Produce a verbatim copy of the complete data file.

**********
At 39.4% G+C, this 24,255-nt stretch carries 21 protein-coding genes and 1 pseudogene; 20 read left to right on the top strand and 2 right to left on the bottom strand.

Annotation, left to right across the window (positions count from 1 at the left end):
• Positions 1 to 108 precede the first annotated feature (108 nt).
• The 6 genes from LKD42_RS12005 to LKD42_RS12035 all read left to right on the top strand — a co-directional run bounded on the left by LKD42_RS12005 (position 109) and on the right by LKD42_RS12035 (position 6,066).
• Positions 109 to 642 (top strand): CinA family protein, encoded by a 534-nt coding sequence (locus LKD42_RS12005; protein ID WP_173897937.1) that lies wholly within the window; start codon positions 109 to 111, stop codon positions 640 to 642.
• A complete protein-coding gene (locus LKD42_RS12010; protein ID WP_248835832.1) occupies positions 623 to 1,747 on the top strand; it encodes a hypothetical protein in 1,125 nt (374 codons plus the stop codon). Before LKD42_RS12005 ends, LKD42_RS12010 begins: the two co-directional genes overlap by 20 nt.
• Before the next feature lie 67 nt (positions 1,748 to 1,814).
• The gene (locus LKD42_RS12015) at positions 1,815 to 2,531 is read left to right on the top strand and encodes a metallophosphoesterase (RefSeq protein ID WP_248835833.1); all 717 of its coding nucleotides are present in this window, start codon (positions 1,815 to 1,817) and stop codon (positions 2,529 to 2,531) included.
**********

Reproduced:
At 39.4% G+C, this 24,255-nt stretch carries 21 protein-coding genes and 1 pseudogene; 20 read left to right on the top strand and 2 right to left on the bottom strand.

Annotation, left to right across the window (positions count from 1 at the left end):
• Positions 1 to 108 precede the first annotated feature (108 nt).
• The 6 genes from LKD42_RS12005 to LKD42_RS12035 all read left to right on the top strand — a co-directional run bounded on the left by LKD42_RS12005 (position 109) and on the right by LKD42_RS12035 (position 6,066).
• Positions 109 to 642 (top strand): CinA family protein, encoded by a 534-nt coding sequence (locus LKD42_RS12005; protein ID WP_173897937.1) that lies wholly within the window; start codon positions 109 to 111, stop codon positions 640 to 642.
• A complete protein-coding gene (locus LKD42_RS12010; protein ID WP_248835832.1) occupies positions 623 to 1,747 on the top strand; it encodes a hypothetical protein in 1,125 nt (374 codons plus the stop codon). Before LKD42_RS12005 ends, LKD42_RS12010 begins: the two co-directional genes overlap by 20 nt.
• Before the next feature lie 67 nt (positions 1,748 to 1,814).
• The gene (locus LKD42_RS12015) at positions 1,815 to 2,531 is read left to right on the top strand and encodes a metallophosphoesterase (RefSeq protein ID WP_248835833.1); all 717 of its coding nucleotides are present in this window, start codon (positions 1,815 to 1,817) and stop codon (positions 2,529 to 2,531) included.